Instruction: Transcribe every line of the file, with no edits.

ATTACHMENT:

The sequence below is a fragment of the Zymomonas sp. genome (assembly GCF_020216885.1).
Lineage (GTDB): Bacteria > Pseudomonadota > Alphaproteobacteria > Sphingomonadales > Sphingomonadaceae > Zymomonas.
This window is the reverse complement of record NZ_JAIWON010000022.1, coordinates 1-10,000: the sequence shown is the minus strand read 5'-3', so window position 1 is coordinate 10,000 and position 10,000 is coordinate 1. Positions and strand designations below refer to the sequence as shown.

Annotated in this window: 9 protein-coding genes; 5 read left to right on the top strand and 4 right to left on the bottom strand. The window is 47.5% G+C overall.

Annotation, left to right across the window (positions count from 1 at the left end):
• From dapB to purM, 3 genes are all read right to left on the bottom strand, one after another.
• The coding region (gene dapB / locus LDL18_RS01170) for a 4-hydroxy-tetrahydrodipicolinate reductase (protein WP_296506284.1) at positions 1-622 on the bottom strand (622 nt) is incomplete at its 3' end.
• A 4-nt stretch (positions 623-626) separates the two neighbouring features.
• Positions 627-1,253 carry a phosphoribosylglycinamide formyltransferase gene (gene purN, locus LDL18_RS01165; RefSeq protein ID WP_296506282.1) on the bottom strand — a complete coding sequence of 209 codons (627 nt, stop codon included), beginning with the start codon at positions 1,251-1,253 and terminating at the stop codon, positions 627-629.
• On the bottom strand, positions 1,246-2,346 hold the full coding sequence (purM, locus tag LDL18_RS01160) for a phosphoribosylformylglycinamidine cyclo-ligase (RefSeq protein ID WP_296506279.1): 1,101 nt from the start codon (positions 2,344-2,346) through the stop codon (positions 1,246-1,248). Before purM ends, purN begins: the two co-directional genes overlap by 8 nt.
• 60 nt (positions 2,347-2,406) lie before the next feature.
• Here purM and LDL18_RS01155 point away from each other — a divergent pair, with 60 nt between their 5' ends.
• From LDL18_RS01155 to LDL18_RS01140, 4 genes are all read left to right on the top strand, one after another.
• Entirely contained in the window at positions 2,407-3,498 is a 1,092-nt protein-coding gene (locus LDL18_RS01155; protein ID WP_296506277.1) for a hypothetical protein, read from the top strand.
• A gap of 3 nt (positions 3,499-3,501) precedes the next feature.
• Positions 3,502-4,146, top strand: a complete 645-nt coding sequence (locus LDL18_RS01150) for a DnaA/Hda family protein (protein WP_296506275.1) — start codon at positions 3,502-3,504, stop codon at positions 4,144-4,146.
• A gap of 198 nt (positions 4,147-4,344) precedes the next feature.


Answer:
The sequence below is a fragment of the Zymomonas sp. genome (assembly GCF_020216885.1).
Lineage (GTDB): Bacteria > Pseudomonadota > Alphaproteobacteria > Sphingomonadales > Sphingomonadaceae > Zymomonas.
This window is the reverse complement of record NZ_JAIWON010000022.1, coordinates 1-10,000: the sequence shown is the minus strand read 5'-3', so window position 1 is coordinate 10,000 and position 10,000 is coordinate 1. Positions and strand designations below refer to the sequence as shown.

Annotated in this window: 9 protein-coding genes; 5 read left to right on the top strand and 4 right to left on the bottom strand. The window is 47.5% G+C overall.

Annotation, left to right across the window (positions count from 1 at the left end):
• From dapB to purM, 3 genes are all read right to left on the bottom strand, one after another.
• The coding region (gene dapB / locus LDL18_RS01170) for a 4-hydroxy-tetrahydrodipicolinate reductase (protein WP_296506284.1) at positions 1-622 on the bottom strand (622 nt) is incomplete at its 3' end.
• A 4-nt stretch (positions 623-626) separates the two neighbouring features.
• Positions 627-1,253 carry a phosphoribosylglycinamide formyltransferase gene (gene purN, locus LDL18_RS01165; RefSeq protein ID WP_296506282.1) on the bottom strand — a complete coding sequence of 209 codons (627 nt, stop codon included), beginning with the start codon at positions 1,251-1,253 and terminating at the stop codon, positions 627-629.
• On the bottom strand, positions 1,246-2,346 hold the full coding sequence (purM, locus tag LDL18_RS01160) for a phosphoribosylformylglycinamidine cyclo-ligase (RefSeq protein ID WP_296506279.1): 1,101 nt from the start codon (positions 2,344-2,346) through the stop codon (positions 1,246-1,248). Before purM ends, purN begins: the two co-directional genes overlap by 8 nt.
• 60 nt (positions 2,347-2,406) lie before the next feature.
• Here purM and LDL18_RS01155 point away from each other — a divergent pair, with 60 nt between their 5' ends.
• From LDL18_RS01155 to LDL18_RS01140, 4 genes are all read left to right on the top strand, one after another.
• Entirely contained in the window at positions 2,407-3,498 is a 1,092-nt protein-coding gene (locus LDL18_RS01155; protein ID WP_296506277.1) for a hypothetical protein, read from the top strand.
• A gap of 3 nt (positions 3,499-3,501) precedes the next feature.
• Positions 3,502-4,146, top strand: a complete 645-nt coding sequence (locus LDL18_RS01150) for a DnaA/Hda family protein (protein WP_296506275.1) — start codon at positions 3,502-3,504, stop codon at positions 4,144-4,146.
• A gap of 198 nt (positions 4,147-4,344) precedes the next feature.